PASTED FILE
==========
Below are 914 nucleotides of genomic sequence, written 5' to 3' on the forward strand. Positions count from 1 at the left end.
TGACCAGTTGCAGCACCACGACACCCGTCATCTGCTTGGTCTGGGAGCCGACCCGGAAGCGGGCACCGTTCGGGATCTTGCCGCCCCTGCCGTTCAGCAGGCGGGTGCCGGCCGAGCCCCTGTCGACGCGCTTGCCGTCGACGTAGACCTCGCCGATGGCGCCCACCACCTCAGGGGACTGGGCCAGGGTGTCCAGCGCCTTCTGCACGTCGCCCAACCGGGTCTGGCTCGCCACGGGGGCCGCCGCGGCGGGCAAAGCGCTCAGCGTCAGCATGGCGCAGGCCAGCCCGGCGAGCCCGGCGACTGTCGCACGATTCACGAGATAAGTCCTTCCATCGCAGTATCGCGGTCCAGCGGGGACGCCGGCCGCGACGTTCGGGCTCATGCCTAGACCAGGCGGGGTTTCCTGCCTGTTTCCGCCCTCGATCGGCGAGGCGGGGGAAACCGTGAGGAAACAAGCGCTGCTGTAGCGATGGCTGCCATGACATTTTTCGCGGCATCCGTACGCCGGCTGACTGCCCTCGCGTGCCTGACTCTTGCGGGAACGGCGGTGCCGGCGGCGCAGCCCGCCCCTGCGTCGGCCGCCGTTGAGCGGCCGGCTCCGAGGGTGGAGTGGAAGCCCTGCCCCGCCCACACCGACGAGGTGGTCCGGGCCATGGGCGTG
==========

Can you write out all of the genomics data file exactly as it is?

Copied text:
Below are 914 nucleotides of genomic sequence, written 5' to 3' on the forward strand. Positions count from 1 at the left end.
TGACCAGTTGCAGCACCACGACACCCGTCATCTGCTTGGTCTGGGAGCCGACCCGGAAGCGGGCACCGTTCGGGATCTTGCCGCCCCTGCCGTTCAGCAGGCGGGTGCCGGCCGAGCCCCTGTCGACGCGCTTGCCGTCGACGTAGACCTCGCCGATGGCGCCCACCACCTCAGGGGACTGGGCCAGGGTGTCCAGCGCCTTCTGCACGTCGCCCAACCGGGTCTGGCTCGCCACGGGGGCCGCCGCGGCGGGCAAAGCGCTCAGCGTCAGCATGGCGCAGGCCAGCCCGGCGAGCCCGGCGACTGTCGCACGATTCACGAGATAAGTCCTTCCATCGCAGTATCGCGGTCCAGCGGGGACGCCGGCCGCGACGTTCGGGCTCATGCCTAGACCAGGCGGGGTTTCCTGCCTGTTTCCGCCCTCGATCGGCGAGGCGGGGGAAACCGTGAGGAAACAAGCGCTGCTGTAGCGATGGCTGCCATGACATTTTTCGCGGCATCCGTACGCCGGCTGACTGCCCTCGCGTGCCTGACTCTTGCGGGAACGGCGGTGCCGGCGGCGCAGCCCGCCCCTGCGTCGGCCGCCGTTGAGCGGCCGGCTCCGAGGGTGGAGTGGAAGCCCTGCCCCGCCCACACCGACGAGGTGGTCCGGGCCATGGGCGTG